1

In my C++03 code, I have a lot of functions that look like this:

class A {
public:
    template <Iterator>
    void doSomethingWithObjects(Iterator begin, Iterator end) {
        for (Iterator point = begin; point != end; point++) {
            mInternal.doSomething(*point);
        }
    }
private:
    DataStructure mInternal;
};

I'm trying to use C++11's features as much as possible in new code, in particular the range-based for loop. My question is, how would I do this with templated iterators? Is there a magic C++ structure that takes two templated iterator types, and turns them into a range expression? In other words, I'm looking for something like this:

class A {
public:
    template <Iterator>
    void doSomethingWithObjects(Iterator begin, Iterator end) {
        static_assert(std::is_same<Point, typename std::decay<Iterator>::type>::value, "wrong type mate!"); // extra credit
        for (auto&& point : std::magic(begin, end)) {
            mInternal.doSomething(point);
        }
    }
private:
    DataStructure mInternal;
};

If there is a new, preferred ways to do this kind of "add a number of objects to this structure" in C++11, I'm all ears, too.

  • You mean this ? – Piotr Skotnicki Aug 26 '15 at 18:04
  • Yes, exactly! Is there a std structure that does exactly that? – bombax Aug 26 '15 at 18:05
  • 1
    No, to my best knowledge there is nothing like that in the standard library of both C++11 and C++14 – Piotr Skotnicki Aug 26 '15 at 18:05
5

There's nothing in the standard library. Boost has make_iterator_range, a simplified version of which is trivial to write:

template<class Iterator>
struct iter_range {
    Iterator begin_, end_;
    Iterator begin() const { return begin_; }
    Iterator end() const { return end_; }
};

template<class Iterator>
iter_range<Iterator> make_range(Iterator b, Iterator e) { return {b, e}; }

The original question just called push_back. For that, it doesn't need a loop. Just use the C++03 range overload of insert:

mInternal.insert(mInternal.end(), begin, end);
  • Edited to clarify that sometimes I do calculations and so on and not only insertion. – bombax Aug 26 '15 at 18:01
  • Thanks, I use boost, so this is probably my best bet! – bombax Aug 26 '15 at 18:10
2
template<class It>
struct range_t {
  It b; It e;
  It begin() const { return b; }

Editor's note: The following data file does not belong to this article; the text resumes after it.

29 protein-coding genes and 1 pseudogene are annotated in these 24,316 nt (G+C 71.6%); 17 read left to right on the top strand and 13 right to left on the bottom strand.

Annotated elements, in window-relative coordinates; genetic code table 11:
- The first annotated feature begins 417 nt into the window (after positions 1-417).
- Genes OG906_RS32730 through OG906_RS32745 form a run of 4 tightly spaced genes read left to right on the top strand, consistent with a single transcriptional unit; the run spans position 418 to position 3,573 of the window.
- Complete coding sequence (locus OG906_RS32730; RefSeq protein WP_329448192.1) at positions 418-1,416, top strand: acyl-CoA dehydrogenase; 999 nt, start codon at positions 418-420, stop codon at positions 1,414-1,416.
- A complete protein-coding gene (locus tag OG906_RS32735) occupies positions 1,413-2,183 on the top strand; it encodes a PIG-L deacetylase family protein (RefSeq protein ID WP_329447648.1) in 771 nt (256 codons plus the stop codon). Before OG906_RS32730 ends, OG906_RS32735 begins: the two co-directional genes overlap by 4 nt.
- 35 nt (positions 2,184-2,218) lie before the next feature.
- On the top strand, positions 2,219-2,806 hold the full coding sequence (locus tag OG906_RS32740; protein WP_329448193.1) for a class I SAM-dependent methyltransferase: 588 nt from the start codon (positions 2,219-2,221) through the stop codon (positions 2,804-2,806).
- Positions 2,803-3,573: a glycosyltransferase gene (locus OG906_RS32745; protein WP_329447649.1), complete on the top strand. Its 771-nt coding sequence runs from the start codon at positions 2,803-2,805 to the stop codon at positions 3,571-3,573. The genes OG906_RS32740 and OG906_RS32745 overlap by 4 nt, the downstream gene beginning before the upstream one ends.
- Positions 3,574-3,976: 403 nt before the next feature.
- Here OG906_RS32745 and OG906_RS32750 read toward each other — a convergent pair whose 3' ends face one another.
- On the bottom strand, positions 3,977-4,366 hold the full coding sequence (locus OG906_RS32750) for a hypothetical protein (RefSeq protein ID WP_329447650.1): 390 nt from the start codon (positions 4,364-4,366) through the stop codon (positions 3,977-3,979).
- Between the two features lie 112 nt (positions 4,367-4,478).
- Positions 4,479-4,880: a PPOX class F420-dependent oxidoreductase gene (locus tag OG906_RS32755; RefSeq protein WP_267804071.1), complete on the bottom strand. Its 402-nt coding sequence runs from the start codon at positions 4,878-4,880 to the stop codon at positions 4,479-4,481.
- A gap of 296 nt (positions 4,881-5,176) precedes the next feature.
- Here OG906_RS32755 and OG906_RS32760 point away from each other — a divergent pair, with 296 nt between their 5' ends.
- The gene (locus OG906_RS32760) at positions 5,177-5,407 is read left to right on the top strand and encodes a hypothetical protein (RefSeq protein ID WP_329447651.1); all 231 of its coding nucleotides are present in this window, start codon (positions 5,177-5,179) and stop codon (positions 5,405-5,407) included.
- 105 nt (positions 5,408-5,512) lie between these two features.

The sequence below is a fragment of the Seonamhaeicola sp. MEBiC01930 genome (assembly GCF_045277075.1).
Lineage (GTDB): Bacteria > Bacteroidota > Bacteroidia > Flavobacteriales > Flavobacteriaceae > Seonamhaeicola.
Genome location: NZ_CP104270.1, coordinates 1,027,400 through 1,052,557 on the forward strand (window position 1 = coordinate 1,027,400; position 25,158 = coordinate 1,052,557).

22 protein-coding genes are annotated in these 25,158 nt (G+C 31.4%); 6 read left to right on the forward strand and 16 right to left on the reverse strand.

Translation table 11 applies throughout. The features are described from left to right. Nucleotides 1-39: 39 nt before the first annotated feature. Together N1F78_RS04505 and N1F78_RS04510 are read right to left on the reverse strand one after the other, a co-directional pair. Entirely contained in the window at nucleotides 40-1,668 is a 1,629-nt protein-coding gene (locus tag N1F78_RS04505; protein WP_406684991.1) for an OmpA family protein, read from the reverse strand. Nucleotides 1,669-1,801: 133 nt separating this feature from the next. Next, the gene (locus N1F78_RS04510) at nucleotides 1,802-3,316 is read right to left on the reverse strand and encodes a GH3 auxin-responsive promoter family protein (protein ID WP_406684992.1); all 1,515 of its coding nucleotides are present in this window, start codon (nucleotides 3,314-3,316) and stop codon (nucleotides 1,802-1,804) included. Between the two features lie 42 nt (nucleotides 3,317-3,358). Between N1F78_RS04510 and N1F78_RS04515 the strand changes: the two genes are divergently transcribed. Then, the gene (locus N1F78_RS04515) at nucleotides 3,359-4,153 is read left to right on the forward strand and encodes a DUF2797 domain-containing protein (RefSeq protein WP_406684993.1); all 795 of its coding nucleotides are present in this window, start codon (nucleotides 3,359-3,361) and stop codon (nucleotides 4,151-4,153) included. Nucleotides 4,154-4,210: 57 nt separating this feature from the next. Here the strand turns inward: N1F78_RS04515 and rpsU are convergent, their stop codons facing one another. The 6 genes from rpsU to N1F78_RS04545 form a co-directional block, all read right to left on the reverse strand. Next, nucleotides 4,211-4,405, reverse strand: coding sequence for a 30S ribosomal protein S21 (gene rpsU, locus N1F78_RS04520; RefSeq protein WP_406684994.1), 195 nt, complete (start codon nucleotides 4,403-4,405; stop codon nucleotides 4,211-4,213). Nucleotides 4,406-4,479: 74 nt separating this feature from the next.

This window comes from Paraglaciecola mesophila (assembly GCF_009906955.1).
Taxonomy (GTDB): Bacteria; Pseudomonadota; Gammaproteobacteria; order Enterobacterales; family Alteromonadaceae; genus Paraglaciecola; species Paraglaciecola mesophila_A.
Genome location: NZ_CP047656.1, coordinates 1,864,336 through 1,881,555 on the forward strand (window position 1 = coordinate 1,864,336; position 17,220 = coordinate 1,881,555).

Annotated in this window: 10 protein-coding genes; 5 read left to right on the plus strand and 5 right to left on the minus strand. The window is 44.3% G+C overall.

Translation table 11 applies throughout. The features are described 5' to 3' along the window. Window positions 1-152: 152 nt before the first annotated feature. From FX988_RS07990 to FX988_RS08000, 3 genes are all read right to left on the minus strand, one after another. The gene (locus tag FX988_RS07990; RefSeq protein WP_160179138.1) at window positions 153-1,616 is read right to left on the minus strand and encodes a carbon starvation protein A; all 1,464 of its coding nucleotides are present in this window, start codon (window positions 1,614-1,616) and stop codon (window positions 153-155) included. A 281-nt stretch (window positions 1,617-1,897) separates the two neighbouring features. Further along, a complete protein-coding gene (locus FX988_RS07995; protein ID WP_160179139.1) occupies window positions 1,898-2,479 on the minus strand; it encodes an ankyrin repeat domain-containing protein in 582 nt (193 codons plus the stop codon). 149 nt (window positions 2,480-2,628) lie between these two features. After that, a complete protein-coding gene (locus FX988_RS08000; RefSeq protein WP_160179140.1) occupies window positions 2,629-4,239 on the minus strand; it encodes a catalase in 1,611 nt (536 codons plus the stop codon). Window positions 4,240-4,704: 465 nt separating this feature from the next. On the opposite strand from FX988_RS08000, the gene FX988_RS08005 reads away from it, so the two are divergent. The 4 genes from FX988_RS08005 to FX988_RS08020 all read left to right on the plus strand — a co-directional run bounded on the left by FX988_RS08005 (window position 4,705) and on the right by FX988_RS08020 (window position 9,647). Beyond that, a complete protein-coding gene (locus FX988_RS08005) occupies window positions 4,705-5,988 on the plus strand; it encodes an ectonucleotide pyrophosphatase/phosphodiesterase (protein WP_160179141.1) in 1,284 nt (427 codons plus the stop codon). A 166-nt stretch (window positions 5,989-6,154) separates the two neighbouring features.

It end() const { return e; }
};
template<class It>
range_t<It> range( It b, It e ) {
  return {std::forward<It>(b), std::forward<It>(e)};
}

then:

template <Iterator>
void doSomethingWithObjects(Iterator begin, Iterator end) {
    for (auto&& point : range(begin, end)) {
        mInternal.doSomething(point);
    }
}

and bob is your uncle.

"Range-v3" is a library undergoing the standardization process that contains stuff like this already. Boost also has similar mechanisms.

But this kind of thing is simple enough to roll your own and forget about it. (Better versions include empty, conditionally support size and [], can be constructed from containers and C arrays and anything iterable, know if they are condiguous, conditionally store a copy of the incoming container for reference lifetime extension, etc: but you don't really need any of that).

  • Thanks, very helpful! – bombax Aug 26 '15 at 18:10
1

I would add a function overload and keep the existing function around to make the transition gradual and less disruptive.

template <typename Container>
void doSomethingWithObjects(Container&& c) {
    for (auto&& item: c) {
        mInternal.doSomething(item);
    }
}
  • Thanks, very helpful! The only problem is of course if you want to pass an array, which sometimes happens in my code. – bombax Aug 26 '15 at 18:13
  • @bombax, for that use case the use of the range_t object suggested by the other answers will come handy. – R Sahu Aug 26 '15 at 18:17
0

You don't actually need to turn them into anything. Just use the iterators with std::for_each:

template <Iterator>
void doSomethingWithObjects(Iterator begin, Iterator end) {
    std::for_each(begin, end, [this](auto&& point){
        mInternal.doSomething(point);
    }

    // C++11 version
    std::for_each(begin, end, [this](decltype(*begin)& point) {
        mInternal.doSomething(point);
    }
}

or write the simple loop:

template <Iterator>
void doSomethingWithObjects(Iterator begin, Iterator end) {
    for (; begin != end; ++begin) {
        mInternal.doSomething(*begin);
    }
}

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